Billed as 3 days Munro-bagging in the New Year, we were aiming up several of the peaks above the southern shore of Loch Laggan.
On our first day, I met Catherine, Paul and David in the long lay-by by the western end of the main part of Loch Laggan. Gear ready, we biked it along the fine track to Lochan nan h-Earba. In summer, there's a fine beach here, but with all the rain and snow we'd had of late, the beach was well submersed. In fact, the track by either side of the bridge over the loch's outflow was becoming badly eroded by the strong waves. A bit further on, we dropped the bikes off and headed uphill on foot.
The original plan was to do the bagging circuit in a clockwise direction, but there was still a bit of a south-westerly wind blowing, so we opted to do the circuit in the opposite direction. We were following a fine path, and as it came to a junction in the burns flowing down, we left the path behind and crossed heathery ground, aiming for Beinn a'Chlachair's central northern spur. Most of the time, this ground is wet underfoot, but not today - nice crunchy snow instead ! As we gained height, we could see a line of four vehicles on the track far below - turns out they do 'safaris' round here ! Up the spur and onto the plateau, it was time to concentrate on navigation as mist pulled in and created whiteout conditions. The summit bagged, photos taken and we about-turned.
Back along the plateau required more compass work for a couple of km, then the cloud lifted just as we approached the rocky north-eastern side of this mountain. No difficulies getting down, but ice-axes were used just to be on the safe side ! Up Geal-charn, again in mist for most of the way, but magically clear on the summit as we approached.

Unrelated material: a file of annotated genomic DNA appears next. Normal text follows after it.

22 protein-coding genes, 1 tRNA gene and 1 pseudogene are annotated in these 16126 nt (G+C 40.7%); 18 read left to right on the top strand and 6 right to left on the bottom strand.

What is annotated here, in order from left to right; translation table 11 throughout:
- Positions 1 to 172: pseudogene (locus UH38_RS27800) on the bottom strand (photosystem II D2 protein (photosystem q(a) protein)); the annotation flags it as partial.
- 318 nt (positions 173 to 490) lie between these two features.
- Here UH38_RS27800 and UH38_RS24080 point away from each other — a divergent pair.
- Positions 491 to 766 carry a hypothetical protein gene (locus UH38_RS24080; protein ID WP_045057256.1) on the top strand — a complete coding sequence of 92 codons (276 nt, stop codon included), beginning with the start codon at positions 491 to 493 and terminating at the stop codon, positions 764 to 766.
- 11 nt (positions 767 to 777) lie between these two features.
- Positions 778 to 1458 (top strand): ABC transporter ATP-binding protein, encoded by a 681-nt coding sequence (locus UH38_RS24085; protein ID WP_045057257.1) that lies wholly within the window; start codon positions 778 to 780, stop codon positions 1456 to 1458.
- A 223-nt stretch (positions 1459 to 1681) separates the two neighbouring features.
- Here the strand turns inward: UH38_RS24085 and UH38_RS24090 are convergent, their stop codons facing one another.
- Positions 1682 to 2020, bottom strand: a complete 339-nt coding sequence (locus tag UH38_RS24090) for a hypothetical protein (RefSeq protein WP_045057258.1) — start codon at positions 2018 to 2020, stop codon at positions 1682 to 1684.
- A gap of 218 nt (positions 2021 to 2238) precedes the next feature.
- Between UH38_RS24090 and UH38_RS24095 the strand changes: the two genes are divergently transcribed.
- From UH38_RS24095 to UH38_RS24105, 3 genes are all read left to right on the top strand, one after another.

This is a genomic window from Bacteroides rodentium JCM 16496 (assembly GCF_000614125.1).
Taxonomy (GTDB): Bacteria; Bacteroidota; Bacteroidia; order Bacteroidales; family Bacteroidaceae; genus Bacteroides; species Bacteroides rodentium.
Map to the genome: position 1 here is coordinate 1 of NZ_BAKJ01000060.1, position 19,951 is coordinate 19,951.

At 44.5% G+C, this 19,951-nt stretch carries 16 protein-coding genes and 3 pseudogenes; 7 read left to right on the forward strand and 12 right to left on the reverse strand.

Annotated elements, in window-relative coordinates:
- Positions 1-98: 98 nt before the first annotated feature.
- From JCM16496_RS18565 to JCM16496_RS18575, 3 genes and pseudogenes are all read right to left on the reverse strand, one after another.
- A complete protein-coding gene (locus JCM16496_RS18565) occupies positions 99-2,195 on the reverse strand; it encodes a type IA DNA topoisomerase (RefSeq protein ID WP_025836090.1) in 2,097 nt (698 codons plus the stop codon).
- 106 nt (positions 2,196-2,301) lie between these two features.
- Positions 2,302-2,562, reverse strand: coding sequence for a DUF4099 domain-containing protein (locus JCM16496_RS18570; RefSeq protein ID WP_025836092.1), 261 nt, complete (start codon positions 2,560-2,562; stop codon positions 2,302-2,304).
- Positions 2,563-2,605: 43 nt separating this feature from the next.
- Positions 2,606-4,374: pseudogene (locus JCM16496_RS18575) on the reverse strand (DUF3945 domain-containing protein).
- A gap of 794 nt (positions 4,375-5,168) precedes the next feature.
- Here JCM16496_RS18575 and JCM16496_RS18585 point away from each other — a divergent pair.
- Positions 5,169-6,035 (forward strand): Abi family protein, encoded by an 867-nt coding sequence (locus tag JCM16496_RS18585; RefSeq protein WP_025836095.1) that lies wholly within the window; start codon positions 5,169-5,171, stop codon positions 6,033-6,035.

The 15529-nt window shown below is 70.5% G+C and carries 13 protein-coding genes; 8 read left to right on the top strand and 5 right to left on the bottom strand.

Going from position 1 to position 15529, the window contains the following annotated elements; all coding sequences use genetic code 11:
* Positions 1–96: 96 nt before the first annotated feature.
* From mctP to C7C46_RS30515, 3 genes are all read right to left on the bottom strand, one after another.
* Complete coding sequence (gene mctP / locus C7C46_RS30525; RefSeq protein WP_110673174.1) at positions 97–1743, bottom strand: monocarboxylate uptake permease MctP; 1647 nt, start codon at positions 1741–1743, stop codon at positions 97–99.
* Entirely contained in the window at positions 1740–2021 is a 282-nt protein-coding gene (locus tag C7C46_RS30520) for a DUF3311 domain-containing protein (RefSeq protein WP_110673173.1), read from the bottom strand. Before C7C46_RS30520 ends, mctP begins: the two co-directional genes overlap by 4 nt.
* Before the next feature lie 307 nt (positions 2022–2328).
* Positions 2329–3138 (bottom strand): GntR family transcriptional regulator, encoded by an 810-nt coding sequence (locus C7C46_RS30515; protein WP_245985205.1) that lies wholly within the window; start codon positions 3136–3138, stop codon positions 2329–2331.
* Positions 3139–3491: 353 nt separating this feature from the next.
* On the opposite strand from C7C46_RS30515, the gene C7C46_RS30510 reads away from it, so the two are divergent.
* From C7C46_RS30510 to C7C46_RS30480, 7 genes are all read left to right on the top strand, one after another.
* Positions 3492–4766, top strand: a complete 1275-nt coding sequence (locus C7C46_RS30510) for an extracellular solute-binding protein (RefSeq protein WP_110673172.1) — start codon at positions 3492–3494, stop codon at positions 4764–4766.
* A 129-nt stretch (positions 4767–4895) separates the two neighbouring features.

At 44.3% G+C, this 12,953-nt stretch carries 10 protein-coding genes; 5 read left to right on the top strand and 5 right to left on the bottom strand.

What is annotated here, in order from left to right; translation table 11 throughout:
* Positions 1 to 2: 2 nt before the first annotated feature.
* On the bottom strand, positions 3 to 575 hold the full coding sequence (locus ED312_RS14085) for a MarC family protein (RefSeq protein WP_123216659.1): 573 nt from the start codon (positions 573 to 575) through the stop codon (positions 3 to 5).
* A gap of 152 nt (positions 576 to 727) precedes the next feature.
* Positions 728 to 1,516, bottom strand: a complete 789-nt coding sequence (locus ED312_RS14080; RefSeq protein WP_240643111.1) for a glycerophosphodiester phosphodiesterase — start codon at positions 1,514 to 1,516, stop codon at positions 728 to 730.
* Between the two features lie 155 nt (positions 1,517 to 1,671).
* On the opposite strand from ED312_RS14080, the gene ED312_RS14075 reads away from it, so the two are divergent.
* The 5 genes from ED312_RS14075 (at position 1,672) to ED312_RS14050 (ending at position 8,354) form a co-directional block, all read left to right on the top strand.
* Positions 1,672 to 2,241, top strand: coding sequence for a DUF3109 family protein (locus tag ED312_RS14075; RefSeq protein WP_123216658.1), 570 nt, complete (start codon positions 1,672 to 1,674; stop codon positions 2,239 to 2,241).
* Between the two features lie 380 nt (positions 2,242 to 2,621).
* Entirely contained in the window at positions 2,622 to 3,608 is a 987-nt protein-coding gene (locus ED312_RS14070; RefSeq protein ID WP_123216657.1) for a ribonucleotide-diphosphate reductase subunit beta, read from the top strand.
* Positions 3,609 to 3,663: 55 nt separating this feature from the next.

Creag Pitridh was our last peak of the day and only around a 45 minute hike from Geal-charn. Clear conditions made for initially easy going, but as we neared the col, it was into a blasting wind being funnelled through the gap between the two hills. Up to the summit, standing up wasn't too easy, but shelter was had in a nook behind the cairn - time for some food before the return.
With gale force winds and 100mph+ gusts forecast, we unanimously decided to forego our second day.
Calmer conditions were forecast for our third day, so with a song in our hearts and fresh legs, we headed up into Coire Ardair from the northern shore of Loch Laggan. Our objective today was the two Munros east of Creag Meagaidh - Stop Poite Coire Ardair and Carn Liath. A fine path leads into this beautiful area. At around 450m we began to meet the snow level - looks like there was a significant dump of snow over the last day or so. We met a group of 4 guys heading back - after a brief chat, we found out they'd been to the foot of the crags, but decided to give up on climbing as the snow was too heavy and loose. We reached Lochan a'Choire and stopped for some food and took in the glorious view. There were some avalanches to be seen - some cornices had collapsed and carried snow down to the southern side of the 'Window'. We were going to be keeping well clear of any of this !
Up to the 'Window' took a fair bit of step-kicking, the snow getting harder the higher we went. Onto the icy crest, Stob Poite Coire Ardair was reached fairly quickly. 'Is that it ?' said Catherine, surprised at the small cairn. In and out of mist, we followed the line of fence-posts eastwards. It's 5km between the two Munro summits and fairly easy going. There's one tricky bit of navigation in mist where a small gap is reached around halfway - today this was corniced over as we approached in the mist. Two guys were in the middle of the gap and we chatted before heading up and re-joining the line of fence-posts. Carn Liath reached, all that was left was a trudge over snow and ice to gain the wood below and return along the path. Back at the SNH building, they've got a board where they ask you to tell them what wildlife was spotted - we saw 4 ptarmigan, 3 grouse and a mad raven !
A great two days out with lovely company !
More photos on our Flickr site.
A wee video clip from the summit of Creag Pitridh is on YouTube.